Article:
According to the World Bank’s Global Findex database, 62 percent of adults (age 15+) across the world have access to formal financial structure i.e. having account with banks, microfinance institutions or other formal financial institutions. While women constitute nearly half of world’s population, but their financial inclusion is far below compared to men, thus impacting their contribution to economic activities, well being and growth.  Globally, only 58 percent of women access to account in a formal financial institution as compared to 65 percent of men. From 2011 to 2014, there has been a considerable increase of 13 percentage points of women in developing economies having access to formal financial sector. While in relative terms the gains have been comparable to those among the male population during same time period, but in absolute terms half of women in developing economies do not have access to formal financial system. The gender gap in these economies for financial inclusion is 9 percentage points, which is evident from the Global Findex data.


There have been a number of barriers to women’s economic empowerment that have constrained their financial inclusion. They are not only restricted to demand side but there are barriers in access to formal financial institutions along with regulatory constraints. There have been number of constraints that have restricted women’s access of financial services:

  1. Regulatory Constraints: According to the 2016 report of World Bank Group’s “Women, Business and Law Project”, about 90 percent of 173 economies covered in the project have at least one law impeding women’s economic opportunities. For example, in some countries such as Saudi Arabia, women are not allowed to open the bank account. In some countries the women are required to furnish specific permission or documentation which is very difficult to obtain. Property or land is normally not titled in the name of women, which is considered a preferred form of collateral among banks. Bank account opening procedure requires identity documents, thus becoming a major barrier for undocumented women in developing countries. Gender gap related to identity document is significant in Middle East and South Asian countries.
  1. Supply Side Constraints: One example of this barrier is that women find it difficult to interact with male point of contact in banks as female point of contact is less. Women find uncomfortable to visit bank branches which predominantly has significant male population coming for their banking needs. Very few banks have women only branches. The product offerings are not targeted for women in developing nations, considering their lesser ability to manage the risk and high cost of bank account ownership. The access channels are also constrained. Women are burdened with household related work and do not have much time to travel to bank branches. The ATMs are sometimes not guarded that prohibit women to withdraw money as possibility of theft is higher. Further, the ATMs located in isolated places prohibit women from venturing there. There are lower rates of cell phone ownership among women so they again are constrained to access digital financial products such as mobile banking.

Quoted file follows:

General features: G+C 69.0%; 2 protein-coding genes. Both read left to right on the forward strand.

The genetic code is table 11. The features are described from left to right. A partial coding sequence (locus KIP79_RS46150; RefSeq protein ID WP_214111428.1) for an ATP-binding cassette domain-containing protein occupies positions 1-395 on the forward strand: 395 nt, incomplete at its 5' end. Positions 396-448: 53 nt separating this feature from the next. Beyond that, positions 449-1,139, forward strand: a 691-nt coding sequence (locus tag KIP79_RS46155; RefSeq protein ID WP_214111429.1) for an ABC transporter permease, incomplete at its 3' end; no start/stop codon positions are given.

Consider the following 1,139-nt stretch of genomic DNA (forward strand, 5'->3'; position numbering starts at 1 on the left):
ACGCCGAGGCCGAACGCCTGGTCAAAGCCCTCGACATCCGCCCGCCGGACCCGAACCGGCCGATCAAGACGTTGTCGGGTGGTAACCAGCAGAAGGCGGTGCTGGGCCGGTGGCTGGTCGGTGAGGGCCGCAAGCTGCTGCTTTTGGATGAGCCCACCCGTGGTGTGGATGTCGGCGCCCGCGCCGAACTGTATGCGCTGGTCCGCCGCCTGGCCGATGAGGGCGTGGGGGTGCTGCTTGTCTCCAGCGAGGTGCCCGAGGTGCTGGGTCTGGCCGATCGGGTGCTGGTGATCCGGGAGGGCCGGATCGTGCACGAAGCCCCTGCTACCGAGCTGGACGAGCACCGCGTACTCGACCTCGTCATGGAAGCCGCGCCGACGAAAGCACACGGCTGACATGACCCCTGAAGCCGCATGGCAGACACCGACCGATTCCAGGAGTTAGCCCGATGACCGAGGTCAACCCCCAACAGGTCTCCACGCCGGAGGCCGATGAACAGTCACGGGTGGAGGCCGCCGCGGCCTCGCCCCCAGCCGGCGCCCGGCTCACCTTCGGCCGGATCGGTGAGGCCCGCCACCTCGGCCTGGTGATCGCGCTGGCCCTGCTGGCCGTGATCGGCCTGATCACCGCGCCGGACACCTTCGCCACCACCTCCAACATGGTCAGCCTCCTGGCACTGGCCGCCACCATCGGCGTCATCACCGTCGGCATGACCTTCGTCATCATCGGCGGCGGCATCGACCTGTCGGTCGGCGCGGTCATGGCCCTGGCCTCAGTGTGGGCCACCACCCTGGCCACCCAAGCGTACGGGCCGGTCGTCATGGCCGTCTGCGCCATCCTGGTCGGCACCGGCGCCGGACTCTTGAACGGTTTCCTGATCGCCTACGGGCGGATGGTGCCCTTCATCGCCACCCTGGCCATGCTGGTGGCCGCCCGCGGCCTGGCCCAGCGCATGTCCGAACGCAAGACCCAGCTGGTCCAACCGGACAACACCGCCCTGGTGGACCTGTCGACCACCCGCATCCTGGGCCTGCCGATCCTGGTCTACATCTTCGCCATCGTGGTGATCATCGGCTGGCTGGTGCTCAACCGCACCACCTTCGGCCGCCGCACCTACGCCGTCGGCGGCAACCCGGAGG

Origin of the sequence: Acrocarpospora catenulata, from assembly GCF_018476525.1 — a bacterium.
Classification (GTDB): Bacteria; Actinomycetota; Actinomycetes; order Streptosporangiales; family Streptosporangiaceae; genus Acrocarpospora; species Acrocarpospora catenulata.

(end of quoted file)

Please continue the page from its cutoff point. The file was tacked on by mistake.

1. Social Constraints: Women in developing nations have lesser control over economic resources. According to a study by United Nations in 2015, one-third women in these economies do not have control over household spending on major purchases. They remain dependent upon their husbands and one-tenth of women are not even consulted over how their own earnings are spent. Therefore, the bargaining power and social status of women within their household is significantly low. Further, women have less access to formal education and are mostly involved in lower-paying economic activities or are not working.  Women are more sensitized towards privacy. A study by GSMA in 2015 reveals that women are 14% less likely to own a mobile phone than men and even if they do they are less likely to use it due to privacy issues.
  1. Mobile financial services have become the most promising mobile applications in the developing world. Mobile Money is slowly evolving as an ecosystem spread across commerce, healthcare, agriculture and other sectors. It is driving financial inclusion in developing economies and has tremendous potential in bridging the financial gender gap as well. While urban men have emerged as the early adopters of mobile money, the mobile operators are currently involved in expanding their services to reach to have a wider penetration that encompass rural regions as well. While low levels of literacy and mobile phone ownership among women are barriers, still with much simplified usage it can soon become popular among women as well.